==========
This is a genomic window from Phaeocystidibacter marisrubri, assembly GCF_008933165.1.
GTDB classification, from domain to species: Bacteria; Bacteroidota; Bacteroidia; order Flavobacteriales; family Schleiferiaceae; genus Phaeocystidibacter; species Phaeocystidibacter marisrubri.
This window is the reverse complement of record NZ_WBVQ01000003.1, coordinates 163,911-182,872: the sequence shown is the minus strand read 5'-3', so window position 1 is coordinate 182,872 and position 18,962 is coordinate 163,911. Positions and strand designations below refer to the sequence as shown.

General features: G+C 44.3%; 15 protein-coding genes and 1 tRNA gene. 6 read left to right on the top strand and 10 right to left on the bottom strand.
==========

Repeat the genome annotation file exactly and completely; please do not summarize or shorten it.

This is a genomic window from Phaeocystidibacter marisrubri, assembly GCF_008933165.1.
GTDB classification, from domain to species: Bacteria; Bacteroidota; Bacteroidia; order Flavobacteriales; family Schleiferiaceae; genus Phaeocystidibacter; species Phaeocystidibacter marisrubri.
This window is the reverse complement of record NZ_WBVQ01000003.1, coordinates 163,911-182,872: the sequence shown is the minus strand read 5'-3', so window position 1 is coordinate 182,872 and position 18,962 is coordinate 163,911. Positions and strand designations below refer to the sequence as shown.

General features: G+C 44.3%; 15 protein-coding genes and 1 tRNA gene. 6 read left to right on the top strand and 10 right to left on the bottom strand.